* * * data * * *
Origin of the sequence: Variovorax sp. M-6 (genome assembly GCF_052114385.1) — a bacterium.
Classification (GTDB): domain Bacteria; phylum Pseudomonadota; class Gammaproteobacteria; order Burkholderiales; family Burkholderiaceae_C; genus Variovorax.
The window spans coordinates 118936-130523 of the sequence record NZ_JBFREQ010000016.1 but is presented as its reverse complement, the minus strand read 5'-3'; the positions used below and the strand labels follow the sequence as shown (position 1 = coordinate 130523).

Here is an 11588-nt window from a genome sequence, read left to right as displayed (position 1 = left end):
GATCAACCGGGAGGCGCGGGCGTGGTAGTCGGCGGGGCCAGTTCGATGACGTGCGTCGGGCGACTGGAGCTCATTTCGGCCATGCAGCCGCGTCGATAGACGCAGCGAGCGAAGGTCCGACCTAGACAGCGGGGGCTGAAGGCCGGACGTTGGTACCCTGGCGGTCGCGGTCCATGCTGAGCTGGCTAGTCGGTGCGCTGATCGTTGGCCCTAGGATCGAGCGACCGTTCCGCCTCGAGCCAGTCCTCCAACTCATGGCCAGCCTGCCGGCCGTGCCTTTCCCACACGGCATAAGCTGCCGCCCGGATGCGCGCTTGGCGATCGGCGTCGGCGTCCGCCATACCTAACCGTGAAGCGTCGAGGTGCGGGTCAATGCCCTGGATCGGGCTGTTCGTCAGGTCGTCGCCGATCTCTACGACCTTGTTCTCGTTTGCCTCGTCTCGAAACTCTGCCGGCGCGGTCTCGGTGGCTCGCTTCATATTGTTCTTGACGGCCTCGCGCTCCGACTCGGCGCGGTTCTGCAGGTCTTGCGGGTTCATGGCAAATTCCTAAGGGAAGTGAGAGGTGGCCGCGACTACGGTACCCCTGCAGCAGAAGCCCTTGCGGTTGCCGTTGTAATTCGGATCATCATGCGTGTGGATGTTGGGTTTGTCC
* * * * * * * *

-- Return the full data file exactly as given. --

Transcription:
Origin of the sequence: Variovorax sp. M-6 (genome assembly GCF_052114385.1) — a bacterium.
Classification (GTDB): domain Bacteria; phylum Pseudomonadota; class Gammaproteobacteria; order Burkholderiales; family Burkholderiaceae_C; genus Variovorax.
The window spans coordinates 118936-130523 of the sequence record NZ_JBFREQ010000016.1 but is presented as its reverse complement, the minus strand read 5'-3'; the positions used below and the strand labels follow the sequence as shown (position 1 = coordinate 130523).

Here is an 11588-nt window from a genome sequence, read left to right as displayed (position 1 = left end):
GATCAACCGGGAGGCGCGGGCGTGGTAGTCGGCGGGGCCAGTTCGATGACGTGCGTCGGGCGACTGGAGCTCATTTCGGCCATGCAGCCGCGTCGATAGACGCAGCGAGCGAAGGTCCGACCTAGACAGCGGGGGCTGAAGGCCGGACGTTGGTACCCTGGCGGTCGCGGTCCATGCTGAGCTGGCTAGTCGGTGCGCTGATCGTTGGCCCTAGGATCGAGCGACCGTTCCGCCTCGAGCCAGTCCTCCAACTCATGGCCAGCCTGCCGGCCGTGCCTTTCCCACACGGCATAAGCTGCCGCCCGGATGCGCGCTTGGCGATCGGCGTCGGCGTCCGCCATACCTAACCGTGAAGCGTCGAGGTGCGGGTCAATGCCCTGGATCGGGCTGTTCGTCAGGTCGTCGCCGATCTCTACGACCTTGTTCTCGTTTGCCTCGTCTCGAAACTCTGCCGGCGCGGTCTCGGTGGCTCGCTTCATATTGTTCTTGACGGCCTCGCGCTCCGACTCGGCGCGGTTCTGCAGGTCTTGCGGGTTCATGGCAAATTCCTAAGGGAAGTGAGAGGTGGCCGCGACTACGGTACCCCTGCAGCAGAAGCCCTTGCGGTTGCCGTTGTAATTCGGATCATCATGCGTGTGGATGTTGGGTTTGTCC